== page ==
by Grant Keppel, CPA
Freed Maxick Group
For companies that have purchased, constructed or substantially renovated a building since 1987, a recently released Revenue Procedure, coupled with a landmark Tax Court case, provide new impetus to undergo a Cost Segregation Study that could result in significant and immediate cash flow and tax savings.
While the enactment of the Tax Reform Act of 1986 eliminated the Investment Tax Credit (ITC), it substantially altered the depreciation system for real and personal property by classifying assets into nearly 130 different categories, each with its own depreciable life. This pattern of depreciable lives is known as the Modified Accelerated Cost Recovery System (MACRS).
In the landmark Tax Court case Hospital Corporation of America, 109 TC 21 (1997), the court held that if the property would have qualified as tangible personal property under the repealed ITC, that same property would also qualify as tangible personal property under MACRS. In addition, a 1998 IRS Revenue Procedure allows real estate owners to automatically go back to closed tax years and “catch up” the entire omitted depreciation, without amending tax returns.
A Cost Segregation Study will identify and price non-structural elements and exterior improvements, making it possible for property owners to maximize their depreciation deductions by reclassifying as much as possible of the related costs from building costs to personal property and exterior improvements. In addition, indirect construction costs such as construction period interest, general conditions, architecture and engineering fees are allocated on a pro-rata basis to the assets identified as non-structural. By maximizing their depreciation deductions, building owners increase their cash flow by paying less income tax during the early years of a building’s depreciable life. As stated earlier, the owner is also eligible to play “catch-up” for depreciation errors made in prior years.
Under today’s guidelines, a commercial building is depreciated for tax purposes over 39 years (27-1/2 years for residential real estate). Upon segregation of tangible personal property and exterior improvements from a building’s cost, companies realize the benefits of deducting accelerated depreciation on assets otherwise lumped together with a building’s cost. Depending on the type of industry, 20-50% of building costs can be segregated into 5, 7, or 15-year lives instead of a 39-year life.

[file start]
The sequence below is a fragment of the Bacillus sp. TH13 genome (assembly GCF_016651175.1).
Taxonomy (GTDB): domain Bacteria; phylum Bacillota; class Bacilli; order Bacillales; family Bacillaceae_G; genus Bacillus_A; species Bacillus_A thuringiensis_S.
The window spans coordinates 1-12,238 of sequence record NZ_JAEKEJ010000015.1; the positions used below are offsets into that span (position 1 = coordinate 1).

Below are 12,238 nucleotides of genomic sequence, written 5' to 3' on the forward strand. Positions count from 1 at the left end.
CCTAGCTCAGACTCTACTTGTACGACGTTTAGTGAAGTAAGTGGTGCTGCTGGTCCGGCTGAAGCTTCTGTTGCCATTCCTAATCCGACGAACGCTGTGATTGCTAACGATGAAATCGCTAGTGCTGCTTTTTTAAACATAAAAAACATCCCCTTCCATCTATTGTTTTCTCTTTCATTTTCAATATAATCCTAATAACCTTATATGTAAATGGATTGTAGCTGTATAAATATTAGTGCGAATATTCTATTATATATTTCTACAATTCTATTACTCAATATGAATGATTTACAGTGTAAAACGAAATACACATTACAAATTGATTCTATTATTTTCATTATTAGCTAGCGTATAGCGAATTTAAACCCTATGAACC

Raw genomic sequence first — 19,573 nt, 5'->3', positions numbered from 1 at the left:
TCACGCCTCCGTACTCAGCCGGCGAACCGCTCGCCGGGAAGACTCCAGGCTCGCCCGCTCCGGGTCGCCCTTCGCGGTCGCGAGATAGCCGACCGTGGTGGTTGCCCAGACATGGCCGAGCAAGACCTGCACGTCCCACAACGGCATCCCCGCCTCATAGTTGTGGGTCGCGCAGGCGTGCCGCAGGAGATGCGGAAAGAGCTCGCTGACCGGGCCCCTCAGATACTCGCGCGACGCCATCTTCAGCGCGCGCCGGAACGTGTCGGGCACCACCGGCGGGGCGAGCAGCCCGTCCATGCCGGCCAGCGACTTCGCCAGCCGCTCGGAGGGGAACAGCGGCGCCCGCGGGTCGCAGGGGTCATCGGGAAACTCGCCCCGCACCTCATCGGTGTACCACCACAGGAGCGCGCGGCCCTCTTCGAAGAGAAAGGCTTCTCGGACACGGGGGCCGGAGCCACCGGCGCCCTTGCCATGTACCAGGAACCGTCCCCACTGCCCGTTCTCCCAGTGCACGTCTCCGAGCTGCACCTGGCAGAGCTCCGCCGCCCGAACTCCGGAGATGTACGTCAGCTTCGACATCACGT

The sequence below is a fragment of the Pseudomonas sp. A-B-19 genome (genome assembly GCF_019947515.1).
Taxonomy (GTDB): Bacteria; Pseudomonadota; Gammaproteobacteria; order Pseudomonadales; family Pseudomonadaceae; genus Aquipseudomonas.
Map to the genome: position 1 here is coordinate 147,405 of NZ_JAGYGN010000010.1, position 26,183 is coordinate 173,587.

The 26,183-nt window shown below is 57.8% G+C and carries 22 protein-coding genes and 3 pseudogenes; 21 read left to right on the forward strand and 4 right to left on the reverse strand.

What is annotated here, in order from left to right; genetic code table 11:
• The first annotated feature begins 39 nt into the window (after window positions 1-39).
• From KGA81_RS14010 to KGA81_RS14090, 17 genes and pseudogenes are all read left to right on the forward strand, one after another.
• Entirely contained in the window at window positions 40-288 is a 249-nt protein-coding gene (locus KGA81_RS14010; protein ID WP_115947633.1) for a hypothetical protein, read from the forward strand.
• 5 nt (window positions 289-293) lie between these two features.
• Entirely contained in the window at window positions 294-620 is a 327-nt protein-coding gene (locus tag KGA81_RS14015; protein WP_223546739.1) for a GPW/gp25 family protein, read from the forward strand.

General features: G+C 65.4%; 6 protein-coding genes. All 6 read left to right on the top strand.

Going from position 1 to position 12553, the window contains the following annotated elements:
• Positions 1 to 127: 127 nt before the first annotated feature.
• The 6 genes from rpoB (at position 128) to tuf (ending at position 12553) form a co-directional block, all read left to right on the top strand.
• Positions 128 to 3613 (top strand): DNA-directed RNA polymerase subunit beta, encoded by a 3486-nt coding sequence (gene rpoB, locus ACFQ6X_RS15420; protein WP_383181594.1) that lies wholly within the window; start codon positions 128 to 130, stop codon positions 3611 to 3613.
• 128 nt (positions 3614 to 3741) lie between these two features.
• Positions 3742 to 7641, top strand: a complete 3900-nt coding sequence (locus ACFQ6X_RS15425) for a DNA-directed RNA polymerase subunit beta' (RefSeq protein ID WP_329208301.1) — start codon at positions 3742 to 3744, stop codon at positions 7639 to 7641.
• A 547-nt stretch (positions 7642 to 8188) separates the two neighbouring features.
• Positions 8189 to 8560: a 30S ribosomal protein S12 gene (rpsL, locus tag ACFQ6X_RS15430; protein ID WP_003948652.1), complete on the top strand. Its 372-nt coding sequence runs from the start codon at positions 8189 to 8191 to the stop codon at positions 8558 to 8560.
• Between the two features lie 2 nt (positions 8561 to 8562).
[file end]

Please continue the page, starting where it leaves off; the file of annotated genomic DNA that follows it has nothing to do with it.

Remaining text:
Examples of tangible personal property include process heating and ventilating systems; wall coverings; electrical and plumbing costs that relate directly to the processing equipment; flooring; movable wall partitions and appliances. Examples of exterior improvements include sidewalks, drainage, parking lots, landscaping, roads, site utilities, fencing and outdoor lighting.
The savings from an accelerated recovery can be quite significant. Take the example of a heavy manufacturer who purchased a new facility in 1992 for $5 million, $1 million of which was for equipment costs. The company had been depreciating the building cost of $4 million over 31-1/2 years, and the $1 million of equipment over seven years. A cost segregation study was performed, segregating 15 percent of the building cost to fifteen-year property and 15 percent to seven-year property. As a result of the segregation, the total taxes deferred over a four-year period exceeded $300,000, while the cumulative present value on the taxes deferred at eight percent was approximately $175,000 (assuming a combined federal and state effective tax rate of 48 percent).
Real estate investments best suited to undergo a cost segregation study include all post-1986 real estate construction, building acquisitions or improvements; new buildings under construction; the purchase of existing property; existing buildings undergoing renovation or expansion; and office leasehold improvements and “fit outs.”
Other factors to be considered when deciding to undergo a cost segregation study include profitability of the entity or its shareholders, passive activity rules, early disposition, and other tax-related situations.